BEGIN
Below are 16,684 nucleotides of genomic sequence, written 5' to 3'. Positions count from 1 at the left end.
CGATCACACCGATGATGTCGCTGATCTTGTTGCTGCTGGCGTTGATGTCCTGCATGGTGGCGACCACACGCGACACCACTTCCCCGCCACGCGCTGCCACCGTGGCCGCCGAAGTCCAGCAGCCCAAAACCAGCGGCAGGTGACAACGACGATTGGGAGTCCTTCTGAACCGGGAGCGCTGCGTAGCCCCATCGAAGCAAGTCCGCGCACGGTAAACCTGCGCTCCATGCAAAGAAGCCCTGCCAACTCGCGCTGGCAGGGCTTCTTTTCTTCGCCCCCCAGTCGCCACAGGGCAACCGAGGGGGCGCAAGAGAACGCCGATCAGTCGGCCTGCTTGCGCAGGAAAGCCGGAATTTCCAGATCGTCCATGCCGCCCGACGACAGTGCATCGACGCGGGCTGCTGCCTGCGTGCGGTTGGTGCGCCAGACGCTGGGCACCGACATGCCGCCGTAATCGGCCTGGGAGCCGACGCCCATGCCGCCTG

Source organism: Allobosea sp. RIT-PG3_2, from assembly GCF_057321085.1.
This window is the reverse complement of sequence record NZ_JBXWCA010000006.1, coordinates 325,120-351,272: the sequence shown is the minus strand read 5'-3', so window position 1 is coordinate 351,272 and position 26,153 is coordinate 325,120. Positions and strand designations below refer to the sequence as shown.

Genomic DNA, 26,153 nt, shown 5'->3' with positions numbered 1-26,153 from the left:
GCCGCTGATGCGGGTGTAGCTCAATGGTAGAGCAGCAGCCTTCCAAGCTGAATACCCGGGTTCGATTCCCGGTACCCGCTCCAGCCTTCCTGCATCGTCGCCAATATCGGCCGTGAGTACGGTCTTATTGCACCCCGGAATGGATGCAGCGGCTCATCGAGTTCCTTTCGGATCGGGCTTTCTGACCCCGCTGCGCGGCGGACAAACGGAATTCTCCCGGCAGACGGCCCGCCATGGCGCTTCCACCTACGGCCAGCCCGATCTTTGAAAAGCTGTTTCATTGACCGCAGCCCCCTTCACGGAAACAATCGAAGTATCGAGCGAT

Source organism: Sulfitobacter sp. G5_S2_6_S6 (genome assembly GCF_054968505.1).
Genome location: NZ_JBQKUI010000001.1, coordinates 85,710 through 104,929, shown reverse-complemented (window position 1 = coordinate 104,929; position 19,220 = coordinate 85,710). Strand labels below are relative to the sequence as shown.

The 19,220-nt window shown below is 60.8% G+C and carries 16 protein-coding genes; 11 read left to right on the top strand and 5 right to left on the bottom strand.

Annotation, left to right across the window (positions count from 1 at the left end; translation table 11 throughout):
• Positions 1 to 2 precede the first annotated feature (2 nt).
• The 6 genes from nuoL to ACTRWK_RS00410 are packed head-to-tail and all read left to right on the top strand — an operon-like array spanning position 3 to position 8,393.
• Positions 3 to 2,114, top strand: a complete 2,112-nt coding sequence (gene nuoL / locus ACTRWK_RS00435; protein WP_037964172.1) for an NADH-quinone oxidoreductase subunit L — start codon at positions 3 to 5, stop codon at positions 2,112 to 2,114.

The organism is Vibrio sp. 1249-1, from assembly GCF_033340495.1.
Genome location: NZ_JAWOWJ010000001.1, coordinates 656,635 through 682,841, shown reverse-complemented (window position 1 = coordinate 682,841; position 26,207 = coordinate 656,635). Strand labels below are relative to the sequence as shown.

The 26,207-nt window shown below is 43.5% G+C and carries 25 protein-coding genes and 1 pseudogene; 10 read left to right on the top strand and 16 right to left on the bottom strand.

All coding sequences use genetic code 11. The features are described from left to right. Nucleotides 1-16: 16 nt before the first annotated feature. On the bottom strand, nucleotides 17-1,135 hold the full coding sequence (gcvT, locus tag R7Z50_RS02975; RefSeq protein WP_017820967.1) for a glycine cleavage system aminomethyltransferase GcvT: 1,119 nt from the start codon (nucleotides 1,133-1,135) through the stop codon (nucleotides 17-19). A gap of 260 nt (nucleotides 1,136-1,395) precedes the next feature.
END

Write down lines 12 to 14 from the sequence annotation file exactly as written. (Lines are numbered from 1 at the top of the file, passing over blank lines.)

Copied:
• The 6 genes from nuoL to ACTRWK_RS00410 are packed head-to-tail and all read left to right on the top strand — an operon-like array spanning position 3 to position 8,393.
• Positions 3 to 2,114, top strand: a complete 2,112-nt coding sequence (gene nuoL / locus ACTRWK_RS00435; protein WP_037964172.1) for an NADH-quinone oxidoreductase subunit L — start codon at positions 3 to 5, stop codon at positions 2,112 to 2,114.

The organism is Vibrio sp. 1249-1, from assembly GCF_033340495.1.